On December 7, 1941, a serene Sunday afternoon two and a half weeks before Christmas in Cecil County, many people returned home from church and settled down to enjoy the remainder of their day. Some fidgeted with radios, slowly turning knobs and dialing up Sammy Kaye’s Sunday Serenade on the NBC Red Network. Others enjoyed a family meal and conversation or read the Sunday newspaper. As sweet, melodic orchestra music filled many homes and clocks ticked unhurriedly toward 2:30 p.m. a news flash interrupted the tranquility.
All conversation abruptly stopped as startled families gathered around the radio to hear an excited broadcaster say: “President Roosevelt said in a statement today that the Japanese have attacked Pearl Harbor Hawaii from the air. I’ll repeat that, President Roosevelt says that the Japanese have attacked Pearl Harbor in Hawaii from the air. . . .” Later, another newscaster reporting from Honolulu warned: “This is no Joke! This is war!”
While smoke slowly cleared at Pearl Harbor, the nation faced a stark, cold reality. A sneak attack dealt a damaging blow and we were at war. Bracing to do its part, Cecil immediately went on a war-footing by manning aircraft observation stations and posting security personnel at critical installations. But this was only the beginning for soon tremendous activity, which drastically altered the county, came to the high granite bluff overlooking Port Deposit.
As the Navy urgently needed facilities to train untold numbers of seaman, government officials searching for a large tract of land descended on property with a scenic view of the Susquehanna River. After negotiating with the Jacob Tome Institute, they purchased the institution’s magnificent holdings high above Port Deposit, and acquired additional land from farmers and homeowners adjacent to the school.
While crews fenced the 1,132 acre property, trucks, day and night, unloaded large piles of lumber for barracks. Fifteen thousand construction workers, along with a fleet of tractors, bulldozers, and steam shovels, descended on the formerly peaceful land to clear farm fields and woods, erect buildings, and open a navy base in four-months. Around-the-clock construction changed the fabric of the land and caused a hustle and bustle in the quiet little river town of 900 as traffic jammed up with crews rushing back and forth. This onslaught of workers filled every available room in town, and restaurants did “a land office business,” reported the Cecil Whig.
Enlistees started arriving in October 1942 when “45 rather nervous young men from Pittsburgh piled off a Navy bus with overnight bags in their hands,” while a military band serenaded the recruits by playing Anchors Aweigh, reported the Philadelphia Bulletin. Referring to it as the Great Lakes of the East, the newspaper speculated that it would be the “Alma Mater for thousands” of young men during the difficult times ahead.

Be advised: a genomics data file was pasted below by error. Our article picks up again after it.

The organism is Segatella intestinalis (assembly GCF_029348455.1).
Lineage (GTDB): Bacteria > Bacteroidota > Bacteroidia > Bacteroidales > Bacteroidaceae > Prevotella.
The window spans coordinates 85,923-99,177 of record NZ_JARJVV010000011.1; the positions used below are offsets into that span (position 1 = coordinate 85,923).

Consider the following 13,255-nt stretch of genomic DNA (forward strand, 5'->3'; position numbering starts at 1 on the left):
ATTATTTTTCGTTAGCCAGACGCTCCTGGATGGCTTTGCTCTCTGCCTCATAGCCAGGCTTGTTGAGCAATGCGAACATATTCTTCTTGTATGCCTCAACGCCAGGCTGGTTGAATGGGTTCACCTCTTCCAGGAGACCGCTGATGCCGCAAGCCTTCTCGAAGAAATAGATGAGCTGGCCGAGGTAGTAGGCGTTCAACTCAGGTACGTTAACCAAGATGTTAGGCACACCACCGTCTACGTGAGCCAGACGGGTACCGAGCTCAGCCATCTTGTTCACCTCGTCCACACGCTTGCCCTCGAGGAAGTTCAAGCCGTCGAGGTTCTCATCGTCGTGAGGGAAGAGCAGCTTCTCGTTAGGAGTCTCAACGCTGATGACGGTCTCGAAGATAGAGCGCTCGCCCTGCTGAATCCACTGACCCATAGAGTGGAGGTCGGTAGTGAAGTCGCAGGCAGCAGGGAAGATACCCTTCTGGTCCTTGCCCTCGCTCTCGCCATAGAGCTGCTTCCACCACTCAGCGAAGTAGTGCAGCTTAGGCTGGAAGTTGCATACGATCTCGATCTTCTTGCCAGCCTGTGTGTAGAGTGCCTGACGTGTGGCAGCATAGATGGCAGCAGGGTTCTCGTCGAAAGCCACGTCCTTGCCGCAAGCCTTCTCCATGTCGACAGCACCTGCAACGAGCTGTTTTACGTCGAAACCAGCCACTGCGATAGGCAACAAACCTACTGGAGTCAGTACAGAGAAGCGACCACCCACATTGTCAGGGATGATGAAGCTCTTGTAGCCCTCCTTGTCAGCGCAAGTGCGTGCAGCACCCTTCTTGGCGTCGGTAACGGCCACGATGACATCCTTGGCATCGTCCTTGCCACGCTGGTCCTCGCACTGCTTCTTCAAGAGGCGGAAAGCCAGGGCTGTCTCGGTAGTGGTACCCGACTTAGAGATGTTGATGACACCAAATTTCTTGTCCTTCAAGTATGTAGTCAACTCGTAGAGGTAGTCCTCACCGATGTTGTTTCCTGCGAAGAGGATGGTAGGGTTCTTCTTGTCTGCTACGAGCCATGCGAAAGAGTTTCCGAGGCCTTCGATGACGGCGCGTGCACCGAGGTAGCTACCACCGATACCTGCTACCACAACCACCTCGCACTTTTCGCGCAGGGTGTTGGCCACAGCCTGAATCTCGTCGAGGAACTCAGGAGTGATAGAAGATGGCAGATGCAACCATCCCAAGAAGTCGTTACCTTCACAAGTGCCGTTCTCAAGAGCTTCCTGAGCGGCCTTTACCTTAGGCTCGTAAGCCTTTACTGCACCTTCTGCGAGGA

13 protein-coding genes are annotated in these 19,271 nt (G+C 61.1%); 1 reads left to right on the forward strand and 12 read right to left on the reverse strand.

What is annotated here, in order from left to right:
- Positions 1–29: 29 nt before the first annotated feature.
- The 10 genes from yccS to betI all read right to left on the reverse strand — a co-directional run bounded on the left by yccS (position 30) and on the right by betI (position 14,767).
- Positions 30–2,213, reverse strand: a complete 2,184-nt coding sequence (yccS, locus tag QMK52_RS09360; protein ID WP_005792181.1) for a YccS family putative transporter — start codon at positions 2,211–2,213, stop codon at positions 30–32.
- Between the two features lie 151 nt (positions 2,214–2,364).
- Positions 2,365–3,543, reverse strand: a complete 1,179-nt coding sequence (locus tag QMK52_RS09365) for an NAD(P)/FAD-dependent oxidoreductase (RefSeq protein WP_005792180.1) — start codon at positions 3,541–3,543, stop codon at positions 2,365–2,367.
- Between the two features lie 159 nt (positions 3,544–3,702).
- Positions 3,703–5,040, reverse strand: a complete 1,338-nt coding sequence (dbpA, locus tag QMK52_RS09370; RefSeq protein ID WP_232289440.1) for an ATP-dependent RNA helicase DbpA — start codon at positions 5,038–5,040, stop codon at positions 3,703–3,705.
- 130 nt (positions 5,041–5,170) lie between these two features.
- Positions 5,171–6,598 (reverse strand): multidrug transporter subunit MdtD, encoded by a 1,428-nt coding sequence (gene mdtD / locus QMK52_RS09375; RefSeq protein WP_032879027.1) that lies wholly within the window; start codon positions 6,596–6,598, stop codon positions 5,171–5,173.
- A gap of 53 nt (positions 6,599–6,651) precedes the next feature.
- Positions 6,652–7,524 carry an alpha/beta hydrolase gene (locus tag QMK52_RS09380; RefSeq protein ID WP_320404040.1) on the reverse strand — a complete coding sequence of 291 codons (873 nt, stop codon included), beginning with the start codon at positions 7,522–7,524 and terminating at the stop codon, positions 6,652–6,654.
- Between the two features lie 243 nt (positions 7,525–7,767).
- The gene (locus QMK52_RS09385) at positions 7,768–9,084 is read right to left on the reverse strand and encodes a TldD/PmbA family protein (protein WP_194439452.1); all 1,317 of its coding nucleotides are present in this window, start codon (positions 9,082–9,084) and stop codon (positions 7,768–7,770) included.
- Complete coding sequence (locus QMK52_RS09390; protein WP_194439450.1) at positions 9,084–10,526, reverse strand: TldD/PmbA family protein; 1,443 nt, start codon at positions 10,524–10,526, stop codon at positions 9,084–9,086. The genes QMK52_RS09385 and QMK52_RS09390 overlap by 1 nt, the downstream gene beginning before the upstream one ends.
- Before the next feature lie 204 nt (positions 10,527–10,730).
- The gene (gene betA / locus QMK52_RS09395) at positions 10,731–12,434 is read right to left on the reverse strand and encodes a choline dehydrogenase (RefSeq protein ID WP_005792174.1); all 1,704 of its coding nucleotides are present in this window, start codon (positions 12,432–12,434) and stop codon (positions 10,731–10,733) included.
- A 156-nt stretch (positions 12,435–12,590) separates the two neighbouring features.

Calling it a $50-million miracle since nearly four months to the day shovels broke ground for these arrivals, Captain Charles F. Russell told the recruits they would have to endure some discomforts because “some things we want you to have aren’t finished yet,” reported the newspaper. This is “because we are fighting a war which had been thrust upon us. We did not have these facilities ready because we were not seeking war.”
Named in honor of Commodore William Bainbridge, commander of the famous frigate Constitution, “it grew to enormous proportions, with hundreds of barracks, training halls, classrooms, gymnasiums and mess halls quickly raised on the property and at its peak the center nearly 35,000 recruits,” says At the Head of the Bay. The center’s swollen population brought prosperity to the neighboring town and by war’s end in 1945 nearly 250,000 servicemen had passed through its gates.
It was deactivated as a training center in 1947, but when the cold war blazed up in Korea the Navy needed the center again. This ramping up to help push back communists invading South Korea began in 1951; young sailors began preparing the neglected center to receive recruits. Working with contractors, they hustled about, repairing broken windows, scrubbing the barracks, and making general repairs since tens of thousands of recruits would pump life back into the hushed base.
At its peak during this war, the base had a population of 55,000 and was one of the country’s largest naval bases, he recalled. During its existence, it served as the home for several service schools providing technical training for recruits and fleet sailors. Radiomen, hospital corpsmen, dental technicians, electricians, storekeepers, personnel-men, and yeomen were among those trades. But during the 1970s, the base withered. By the time the doors closed on March 31, 1976, barracks, unused for years, were choked with weeks and the water system leaked badly. The “enormous amphitheater, where Bob Hope and Milton Berle entertained troops was full of saplings,” reported the Record of Havre de Grace. The U.S. Naval Training Center, Bainbridge served the nation for 34 years as a recruit training center. “When the colors were lowered for the last time . . . signifying the closing of the famous base where thousands of Navy recruits were trained,” there were tears in the eyes of onlookers, the Cecil Whig reported.